(A brilliantly written RPG-pastiche! Treasures of a Slaver’s Kingdom - Details (ifdb.org))
>Z ‘You pause in manly contemplation.’
A good while ago, while sipping frothy ale in a local tavern, I got into a conversation with a large and manly man of the barbarian persuasion. From what little of his loudly bellowed and deeply soul-felt exhortations, I deduced his name to be Edgar the Hoity, although I cannot pledge to this. I felt sympathetic to his plight and offered to join him on his quest, for it was obvious that while he was certainly well-equipped in the brawn department, some assistance in the more, erm…, intellectually challenging portions of his pursuit might be warranted.
Indeed, in the words of the narrator of our quest (of whom I shall speak more later): “You consider the doxy’s words, and furrow your brow in mild discomfort, for there are many syllables.”
Having recently escaped from the undergound pits of the Slaver King, Edgar the Hoity (or some other fittingly barbaric name) had vowed to release the other slaves from their shackles, and to vanquish the evil Slaver King himself.
During our travels, it became apparent that it was well that I had volunteered to offer my aid to this fearsome warrior. Fortunately we encountered not many obstacles requiring deep thought or logical analysis, the most difficult being figuring out giving which of the many objects we found to whom, or at which time to revisit certain locations.
Rather, the most puzzling aspect of the quest for my barbarian friend was to choose the order in which to confront the many enemies that stood between him and the Slaver King himself. You see, as is to be expected with those proud and manly members of the barbarian tribes, Edgar the Hoity (or some other fittingly barbaric name) routinely overestimated his own physical prowess and battle-readiness, lunging forward barefistedly at the throat of any foe that stood in his way.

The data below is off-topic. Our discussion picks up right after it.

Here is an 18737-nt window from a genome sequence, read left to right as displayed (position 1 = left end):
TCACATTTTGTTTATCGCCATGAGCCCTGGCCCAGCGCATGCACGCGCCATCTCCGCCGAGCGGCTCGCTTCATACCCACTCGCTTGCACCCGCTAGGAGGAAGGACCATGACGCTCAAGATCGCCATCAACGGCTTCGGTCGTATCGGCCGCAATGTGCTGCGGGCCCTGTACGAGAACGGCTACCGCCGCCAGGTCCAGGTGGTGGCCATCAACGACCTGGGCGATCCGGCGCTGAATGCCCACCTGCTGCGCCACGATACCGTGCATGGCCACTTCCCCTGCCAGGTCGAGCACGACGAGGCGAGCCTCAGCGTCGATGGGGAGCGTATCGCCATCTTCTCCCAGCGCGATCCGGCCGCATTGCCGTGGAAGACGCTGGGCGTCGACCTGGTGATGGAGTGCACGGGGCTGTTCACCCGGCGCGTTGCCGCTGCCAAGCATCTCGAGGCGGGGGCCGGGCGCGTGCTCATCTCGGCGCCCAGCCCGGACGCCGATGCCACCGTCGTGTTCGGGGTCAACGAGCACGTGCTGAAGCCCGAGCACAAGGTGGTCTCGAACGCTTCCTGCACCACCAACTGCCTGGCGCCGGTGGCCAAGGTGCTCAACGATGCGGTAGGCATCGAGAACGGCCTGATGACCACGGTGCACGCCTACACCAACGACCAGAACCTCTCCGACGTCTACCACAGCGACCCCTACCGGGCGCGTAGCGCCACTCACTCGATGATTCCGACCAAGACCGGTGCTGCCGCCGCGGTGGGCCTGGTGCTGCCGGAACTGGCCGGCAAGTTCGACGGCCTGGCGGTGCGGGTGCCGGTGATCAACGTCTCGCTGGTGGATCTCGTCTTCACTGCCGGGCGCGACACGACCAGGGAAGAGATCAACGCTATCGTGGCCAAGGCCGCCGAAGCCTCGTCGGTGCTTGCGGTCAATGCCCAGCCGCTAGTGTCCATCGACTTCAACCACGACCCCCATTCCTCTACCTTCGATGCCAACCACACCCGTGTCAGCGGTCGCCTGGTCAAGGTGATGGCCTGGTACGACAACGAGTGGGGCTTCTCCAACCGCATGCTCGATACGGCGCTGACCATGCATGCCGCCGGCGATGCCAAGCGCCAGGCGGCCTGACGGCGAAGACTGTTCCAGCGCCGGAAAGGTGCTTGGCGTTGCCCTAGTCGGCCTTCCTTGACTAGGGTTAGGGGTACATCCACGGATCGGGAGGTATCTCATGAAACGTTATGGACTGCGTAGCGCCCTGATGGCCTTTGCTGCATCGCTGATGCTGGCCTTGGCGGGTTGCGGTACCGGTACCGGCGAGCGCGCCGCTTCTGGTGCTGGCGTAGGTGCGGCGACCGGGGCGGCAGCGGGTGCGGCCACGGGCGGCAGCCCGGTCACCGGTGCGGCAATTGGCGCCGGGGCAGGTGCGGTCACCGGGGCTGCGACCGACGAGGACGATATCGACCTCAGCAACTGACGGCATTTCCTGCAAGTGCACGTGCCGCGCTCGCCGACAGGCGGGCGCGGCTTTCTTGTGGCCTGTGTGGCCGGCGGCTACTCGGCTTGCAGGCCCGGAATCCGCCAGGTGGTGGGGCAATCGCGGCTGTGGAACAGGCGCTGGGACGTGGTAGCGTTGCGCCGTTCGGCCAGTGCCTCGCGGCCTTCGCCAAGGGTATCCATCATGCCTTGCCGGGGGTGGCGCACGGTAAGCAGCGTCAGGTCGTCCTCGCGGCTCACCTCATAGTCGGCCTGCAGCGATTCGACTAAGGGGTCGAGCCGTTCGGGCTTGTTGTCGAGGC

My greatest contribution therefore was observing the weaknesses of my barbarian friend’s adversaries, suggesting to perhaps wear some armour and equip a weapon stronger than his fists, working out the order of the enemies from weakest to strongest. After this preparation, it was mostly a matter of pointing him in the right direction and releasing him.
It took some pains and patience to find the correct way in which to adress Edgar the Hoity (or some other fittingly barbaric name), for he only responded to sufficiently dramatic and action-laden verbs. For example, a simple suggestion to TAKE THE SWORD would be met with condescending grumbling. I had to propose that he SEIZE it instead. In the end though, once I had grown more accustomed to the heroic mindset, this narrow set of verbs greatly simplified our exchanges, eliminitating as it did the need for nuanced and detailed wording.
Among the many dangers we encountered on our quest, we were fortunate to also meet various helpful people, willing to trade information or equipment for simple services or needed objects. Indeed, my cheeks still blush at the recollection of “trading” with the very helpful town doxy, especially when we, thinking she might be hungry, tried to offer her an ear of corn which had lain abandoned on a farmer’s field…
There is a surprising advantage to travelling with a questing barbarian. All our exploits were recounted aloud by an unseen narrator-voice as we were in the middle of the action. Rather than a dry account of events, this narrator had a flair for the dramatic, sweeping me along with the high-stakes heroic importance of our adventures, emphasising the historical impact of the battles and the far-reaching influence our actions would have on this realm.
It was with pride in my heart and tears on my cheeks that I saw my barbarian friend, Edgar the Hoity (or some other fittingly barbaric name) ride away on the Royal Road in search of new adventures and slaves to free.